The reason for the extinction of this genus of cat is in dispute but can probably be put down to one or more of the following (src:http://answers.yahoo.com and myself):
1. The end of the Ice Age some 10,000 years ago (9-13,000 years ago) resulted in a change in the landscape making it less suited to the Saber Tooth Tiger and other animals upon which it preyed. What happened at this time had a large impact on numerous species of animal and it has been named, “Holocene extinction event”. The Holocene is the latest epoch (epoch = a defined time span). The event resulted in the extinction of mammals, which scientists call megafauna.
In terms of geologic time scale, this event was short lasting for several thousands of years (the Earth is about 4.5 billion years old). The mixture of forest and grassland suited to the Smilodon would have changed to open grassland and less forest. This was unsuited to Smilodon’s hunting skills being a relatively slow mover. In addition the landscape dried out reducing the amount of wildlife to support the larger animals. Without prey or the skills to hunt effectively in the new landscape the genus failed to survive.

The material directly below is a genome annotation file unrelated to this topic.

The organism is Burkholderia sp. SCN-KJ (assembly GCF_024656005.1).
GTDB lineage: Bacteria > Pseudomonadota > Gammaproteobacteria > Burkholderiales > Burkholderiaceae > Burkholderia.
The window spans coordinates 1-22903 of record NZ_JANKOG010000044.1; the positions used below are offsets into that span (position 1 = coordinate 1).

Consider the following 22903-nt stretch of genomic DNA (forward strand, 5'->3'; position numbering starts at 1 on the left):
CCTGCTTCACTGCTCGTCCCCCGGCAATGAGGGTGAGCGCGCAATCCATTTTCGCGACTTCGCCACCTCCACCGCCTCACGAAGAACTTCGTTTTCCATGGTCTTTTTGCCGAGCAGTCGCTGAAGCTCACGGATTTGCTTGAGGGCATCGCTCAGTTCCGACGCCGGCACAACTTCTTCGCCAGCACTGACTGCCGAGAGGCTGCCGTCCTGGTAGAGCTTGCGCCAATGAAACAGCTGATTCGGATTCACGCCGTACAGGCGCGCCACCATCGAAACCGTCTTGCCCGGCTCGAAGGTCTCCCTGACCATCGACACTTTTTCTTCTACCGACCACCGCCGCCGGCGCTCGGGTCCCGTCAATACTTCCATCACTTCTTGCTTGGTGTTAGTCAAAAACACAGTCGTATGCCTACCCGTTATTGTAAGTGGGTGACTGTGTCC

2. Humans hunted it and/or its prey. The growth of the human population about 10,000 years ago was the sole, main or contributory factor in the extinction of the Saber Tooth tiger.
Hunting is still the main reason for the gradual extinction of tigers today only it is called poaching and the reason (in the case of the White Siberian Tiger) is tiger body parts to supply the bogus Chinese medicine trade.
Another possibility is that humans infected the Smilodon with a virus that was new to the animal and therefore unable to combat.